This populous, male, formal court-room scene represents a completely different kind of space from the village green where unfortunate women were tried by archaic means. This is the title-page of the great 17th-century Dutch jurist Hugo Grotius’ authoritative compendium, Introduction to Dutch Jurisprudence (written from 1619 to 1621). The engraving is an allegorical depiction of the interior of a recognisably seventeenth-century courtroom in Netherlands, in full sessions. At the top, a scroll with the title is held by angels, with the attributes of prudence, equity and justice: a mirror, balancing scales and a sword. But the allegorical framing contains an image of law as social action, discourse and commerce, as well of law as institutional procedure.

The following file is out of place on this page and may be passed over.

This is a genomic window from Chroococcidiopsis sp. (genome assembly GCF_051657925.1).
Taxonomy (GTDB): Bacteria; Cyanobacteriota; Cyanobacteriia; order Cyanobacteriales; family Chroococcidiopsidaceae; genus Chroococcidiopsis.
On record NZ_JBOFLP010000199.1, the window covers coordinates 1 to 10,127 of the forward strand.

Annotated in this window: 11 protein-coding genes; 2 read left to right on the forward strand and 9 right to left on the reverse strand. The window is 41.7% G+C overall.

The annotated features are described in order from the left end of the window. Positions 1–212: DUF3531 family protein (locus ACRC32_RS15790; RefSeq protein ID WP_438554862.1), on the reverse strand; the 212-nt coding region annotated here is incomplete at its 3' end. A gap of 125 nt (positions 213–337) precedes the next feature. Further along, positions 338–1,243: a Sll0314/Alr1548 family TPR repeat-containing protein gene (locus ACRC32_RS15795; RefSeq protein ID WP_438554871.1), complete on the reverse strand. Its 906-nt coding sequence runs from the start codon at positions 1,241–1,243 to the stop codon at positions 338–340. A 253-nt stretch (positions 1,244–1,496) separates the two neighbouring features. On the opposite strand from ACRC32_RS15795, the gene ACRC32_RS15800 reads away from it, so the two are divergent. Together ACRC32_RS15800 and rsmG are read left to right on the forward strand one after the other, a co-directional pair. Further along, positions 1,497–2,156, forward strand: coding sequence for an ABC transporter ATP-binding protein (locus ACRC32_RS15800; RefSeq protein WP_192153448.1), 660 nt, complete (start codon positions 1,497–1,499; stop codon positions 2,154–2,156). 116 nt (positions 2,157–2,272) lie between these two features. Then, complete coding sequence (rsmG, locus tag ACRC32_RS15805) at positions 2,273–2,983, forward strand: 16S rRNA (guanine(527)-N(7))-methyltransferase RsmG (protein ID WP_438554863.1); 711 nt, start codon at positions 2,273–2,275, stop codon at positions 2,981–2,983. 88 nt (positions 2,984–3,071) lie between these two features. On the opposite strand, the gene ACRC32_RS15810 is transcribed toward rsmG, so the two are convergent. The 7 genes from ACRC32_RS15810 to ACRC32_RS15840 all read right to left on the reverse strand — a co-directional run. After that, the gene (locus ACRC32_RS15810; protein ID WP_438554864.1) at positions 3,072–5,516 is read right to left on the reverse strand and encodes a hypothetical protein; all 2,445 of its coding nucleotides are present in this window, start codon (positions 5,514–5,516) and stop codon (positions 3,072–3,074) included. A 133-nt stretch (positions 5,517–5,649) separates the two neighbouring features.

The space of this courtroom itself shows an enclosure, where the public is set in the foreground, a reminder that court sessions were open to the public. Nobles and rich merchants exchange information and trade legal scandals in huddles. A dog wanders and two young boys play, as the edges of legal space shade off into spaces of recreation. Further back, in the centre, more serious legal business is conducted, judges and law-clerks pore over paperwork, and the audience includes both men and women, some of them perhaps waiting to be called upon as witnesses. The space of the ‘parquet’ where litigation occurs is shown as a lively hearing where benches are crowded, with legal officials seated at the heart of the court. Two judges are sitting on their benches on the right, identifiable by their typical square hats. What is striking is that the group of magistrates seems to play a less conspicuous role in the drama of this court than the merchants in the foreground. The bustle and variety of the scene seems to reflect Grotius’ secularisation of natural law, connecting it with human reason, without eschewing the theological superstructure.